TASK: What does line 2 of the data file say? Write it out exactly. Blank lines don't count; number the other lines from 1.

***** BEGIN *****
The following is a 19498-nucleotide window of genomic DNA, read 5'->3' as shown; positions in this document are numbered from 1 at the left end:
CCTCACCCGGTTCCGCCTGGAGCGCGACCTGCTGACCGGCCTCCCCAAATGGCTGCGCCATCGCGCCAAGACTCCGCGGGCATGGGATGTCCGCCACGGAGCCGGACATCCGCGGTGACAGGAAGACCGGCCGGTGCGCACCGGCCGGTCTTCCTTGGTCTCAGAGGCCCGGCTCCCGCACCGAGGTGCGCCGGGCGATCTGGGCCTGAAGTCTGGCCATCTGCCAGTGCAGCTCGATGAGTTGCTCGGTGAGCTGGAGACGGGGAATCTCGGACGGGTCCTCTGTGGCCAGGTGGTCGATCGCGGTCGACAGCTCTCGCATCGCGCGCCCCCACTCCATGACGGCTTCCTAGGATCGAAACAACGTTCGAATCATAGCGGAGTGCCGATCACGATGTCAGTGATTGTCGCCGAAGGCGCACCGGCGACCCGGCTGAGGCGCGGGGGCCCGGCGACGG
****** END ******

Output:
CCTCACCCGGTTCCGCCTGGAGCGCGACCTGCTGACCGGCCTCCCCAAATGGCTGCGCCATCGCGCCAAGACTCCGCGGGCATGGGATGTCCGCCACGGAGCCGGACATCCGCGGTGACAGGAAGACCGGCCGGTGCGCACCGGCCGGTCTTCCTTGGTCTCAGAGGCCCGGCTCCCGCACCGAGGTGCGCCGGGCGATCTGGGCCTGAAGTCTGGCCATCTGCCAGTGCAGCTCGATGAGTTGCTCGGTGAGCTGGAGACGGGGAATCTCGGACGGGTCCTCTGTGGCCAGGTGGTCGATCGCGGTCGACAGCTCTCGCATCGCGCGCCCCCACTCCATGACGGCTTCCTAGGATCGAAACAACGTTCGAATCATAGCGGAGTGCCGATCACGATGTCAGTGATTGTCGCCGAAGGCGCACCGGCGACCCGGCTGAGGCGCGGGGGCCCGGCGACGG